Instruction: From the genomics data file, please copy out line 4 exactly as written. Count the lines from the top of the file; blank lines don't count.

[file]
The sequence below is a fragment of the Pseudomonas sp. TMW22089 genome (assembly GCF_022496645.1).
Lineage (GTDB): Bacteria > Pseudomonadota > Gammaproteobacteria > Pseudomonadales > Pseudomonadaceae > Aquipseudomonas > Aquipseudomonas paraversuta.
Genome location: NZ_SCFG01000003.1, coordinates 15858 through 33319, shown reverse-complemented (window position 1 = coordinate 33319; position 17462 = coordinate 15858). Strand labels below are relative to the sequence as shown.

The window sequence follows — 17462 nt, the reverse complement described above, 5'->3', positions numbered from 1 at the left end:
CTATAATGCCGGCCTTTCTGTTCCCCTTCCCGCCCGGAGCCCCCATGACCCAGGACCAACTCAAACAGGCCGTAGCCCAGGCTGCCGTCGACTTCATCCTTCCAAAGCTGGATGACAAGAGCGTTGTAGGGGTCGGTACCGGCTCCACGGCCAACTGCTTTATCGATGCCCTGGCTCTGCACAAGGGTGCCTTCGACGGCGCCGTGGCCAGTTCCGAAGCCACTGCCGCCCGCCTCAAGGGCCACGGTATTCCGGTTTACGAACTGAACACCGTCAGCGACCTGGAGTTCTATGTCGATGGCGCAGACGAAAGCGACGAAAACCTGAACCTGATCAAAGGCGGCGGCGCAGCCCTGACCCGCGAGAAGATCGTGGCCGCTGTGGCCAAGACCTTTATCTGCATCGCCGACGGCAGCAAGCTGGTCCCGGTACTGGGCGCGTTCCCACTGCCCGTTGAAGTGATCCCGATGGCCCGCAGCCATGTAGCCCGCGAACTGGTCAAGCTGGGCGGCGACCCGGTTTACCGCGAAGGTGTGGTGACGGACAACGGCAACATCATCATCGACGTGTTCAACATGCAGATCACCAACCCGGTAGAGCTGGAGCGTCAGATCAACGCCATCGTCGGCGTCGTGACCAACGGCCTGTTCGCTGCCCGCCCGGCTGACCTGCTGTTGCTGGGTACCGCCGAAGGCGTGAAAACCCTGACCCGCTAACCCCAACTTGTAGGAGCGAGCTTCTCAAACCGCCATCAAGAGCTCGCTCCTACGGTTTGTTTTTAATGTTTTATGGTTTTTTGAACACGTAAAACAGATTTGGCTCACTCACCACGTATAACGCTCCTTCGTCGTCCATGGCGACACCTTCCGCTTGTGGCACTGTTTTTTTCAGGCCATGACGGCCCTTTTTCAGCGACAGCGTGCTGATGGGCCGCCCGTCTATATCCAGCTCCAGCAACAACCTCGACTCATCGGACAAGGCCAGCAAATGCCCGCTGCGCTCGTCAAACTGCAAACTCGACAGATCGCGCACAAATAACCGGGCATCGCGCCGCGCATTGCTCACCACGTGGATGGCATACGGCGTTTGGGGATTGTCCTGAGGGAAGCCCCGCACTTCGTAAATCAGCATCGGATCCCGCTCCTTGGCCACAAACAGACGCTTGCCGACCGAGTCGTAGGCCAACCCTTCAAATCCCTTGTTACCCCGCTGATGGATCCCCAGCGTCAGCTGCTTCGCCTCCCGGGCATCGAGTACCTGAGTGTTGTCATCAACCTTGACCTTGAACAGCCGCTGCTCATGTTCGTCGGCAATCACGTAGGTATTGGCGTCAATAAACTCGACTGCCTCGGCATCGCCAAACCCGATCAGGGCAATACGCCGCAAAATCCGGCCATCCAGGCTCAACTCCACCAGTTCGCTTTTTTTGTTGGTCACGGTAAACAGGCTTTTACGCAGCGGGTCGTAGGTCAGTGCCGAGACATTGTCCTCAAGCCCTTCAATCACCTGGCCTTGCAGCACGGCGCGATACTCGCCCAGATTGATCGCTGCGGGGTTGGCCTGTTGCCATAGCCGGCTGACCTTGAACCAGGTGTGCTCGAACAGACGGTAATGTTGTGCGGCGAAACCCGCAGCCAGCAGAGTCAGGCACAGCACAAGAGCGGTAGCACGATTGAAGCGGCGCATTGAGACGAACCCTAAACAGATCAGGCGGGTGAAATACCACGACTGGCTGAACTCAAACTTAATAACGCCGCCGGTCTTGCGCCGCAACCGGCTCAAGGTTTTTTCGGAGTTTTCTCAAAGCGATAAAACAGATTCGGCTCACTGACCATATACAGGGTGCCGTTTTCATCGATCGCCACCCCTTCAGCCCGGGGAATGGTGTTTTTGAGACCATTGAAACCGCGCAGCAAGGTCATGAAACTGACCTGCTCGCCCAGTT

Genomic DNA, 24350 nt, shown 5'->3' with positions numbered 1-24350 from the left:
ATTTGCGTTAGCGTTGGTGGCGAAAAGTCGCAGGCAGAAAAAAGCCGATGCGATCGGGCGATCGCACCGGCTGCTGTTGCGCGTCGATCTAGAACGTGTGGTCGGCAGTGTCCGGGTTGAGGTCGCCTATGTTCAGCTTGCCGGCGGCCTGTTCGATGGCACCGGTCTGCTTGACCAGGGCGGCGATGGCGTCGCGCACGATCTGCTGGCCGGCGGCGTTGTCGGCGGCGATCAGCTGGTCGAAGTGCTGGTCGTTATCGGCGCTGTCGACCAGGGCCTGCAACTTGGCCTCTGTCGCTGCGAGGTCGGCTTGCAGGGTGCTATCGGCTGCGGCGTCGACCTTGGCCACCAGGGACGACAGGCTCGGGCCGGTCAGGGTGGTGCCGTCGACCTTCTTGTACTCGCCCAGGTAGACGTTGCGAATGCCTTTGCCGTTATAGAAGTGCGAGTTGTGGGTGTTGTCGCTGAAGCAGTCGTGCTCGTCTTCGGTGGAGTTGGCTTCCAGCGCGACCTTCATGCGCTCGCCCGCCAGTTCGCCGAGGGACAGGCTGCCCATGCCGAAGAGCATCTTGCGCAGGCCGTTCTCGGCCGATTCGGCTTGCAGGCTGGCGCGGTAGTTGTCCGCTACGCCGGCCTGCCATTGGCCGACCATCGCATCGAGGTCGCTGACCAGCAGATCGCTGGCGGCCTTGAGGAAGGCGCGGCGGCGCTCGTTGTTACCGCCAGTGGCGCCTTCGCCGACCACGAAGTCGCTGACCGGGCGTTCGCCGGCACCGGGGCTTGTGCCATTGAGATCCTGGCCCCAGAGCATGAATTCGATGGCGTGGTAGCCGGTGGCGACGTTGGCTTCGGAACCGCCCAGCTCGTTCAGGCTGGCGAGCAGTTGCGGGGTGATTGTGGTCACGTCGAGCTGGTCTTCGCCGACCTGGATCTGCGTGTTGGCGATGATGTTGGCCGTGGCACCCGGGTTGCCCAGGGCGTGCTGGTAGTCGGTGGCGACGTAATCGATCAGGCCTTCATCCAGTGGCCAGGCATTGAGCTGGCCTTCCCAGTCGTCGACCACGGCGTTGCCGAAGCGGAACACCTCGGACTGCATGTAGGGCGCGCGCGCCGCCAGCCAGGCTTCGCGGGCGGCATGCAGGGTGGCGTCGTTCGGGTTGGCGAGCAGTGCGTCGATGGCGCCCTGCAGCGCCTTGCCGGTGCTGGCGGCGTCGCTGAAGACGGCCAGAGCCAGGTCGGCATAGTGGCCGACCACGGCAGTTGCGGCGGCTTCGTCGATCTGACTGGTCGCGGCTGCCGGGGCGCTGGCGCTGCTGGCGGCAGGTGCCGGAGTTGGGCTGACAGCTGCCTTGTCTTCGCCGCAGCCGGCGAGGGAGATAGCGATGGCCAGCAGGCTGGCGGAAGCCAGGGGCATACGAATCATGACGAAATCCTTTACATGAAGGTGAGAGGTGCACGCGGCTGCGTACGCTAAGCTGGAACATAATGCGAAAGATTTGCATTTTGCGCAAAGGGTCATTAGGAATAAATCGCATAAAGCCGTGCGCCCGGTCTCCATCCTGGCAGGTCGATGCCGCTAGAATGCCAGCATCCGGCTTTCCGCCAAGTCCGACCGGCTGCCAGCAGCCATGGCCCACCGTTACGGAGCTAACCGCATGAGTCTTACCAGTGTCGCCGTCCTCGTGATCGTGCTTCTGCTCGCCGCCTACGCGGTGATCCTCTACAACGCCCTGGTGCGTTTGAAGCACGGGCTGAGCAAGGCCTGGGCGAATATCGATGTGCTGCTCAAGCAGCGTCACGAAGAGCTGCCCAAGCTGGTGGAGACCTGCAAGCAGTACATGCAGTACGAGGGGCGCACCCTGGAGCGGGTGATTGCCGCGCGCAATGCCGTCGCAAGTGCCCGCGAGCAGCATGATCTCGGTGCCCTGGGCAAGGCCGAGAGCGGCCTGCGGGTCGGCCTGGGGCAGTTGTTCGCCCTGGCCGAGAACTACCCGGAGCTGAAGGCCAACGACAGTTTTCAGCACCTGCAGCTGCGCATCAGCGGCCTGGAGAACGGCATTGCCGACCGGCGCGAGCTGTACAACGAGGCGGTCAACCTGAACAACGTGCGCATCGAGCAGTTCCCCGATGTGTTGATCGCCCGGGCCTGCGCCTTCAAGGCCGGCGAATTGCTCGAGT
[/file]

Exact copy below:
The window sequence follows — 17462 nt, the reverse complement described above, 5'->3', positions numbered from 1 at the left end: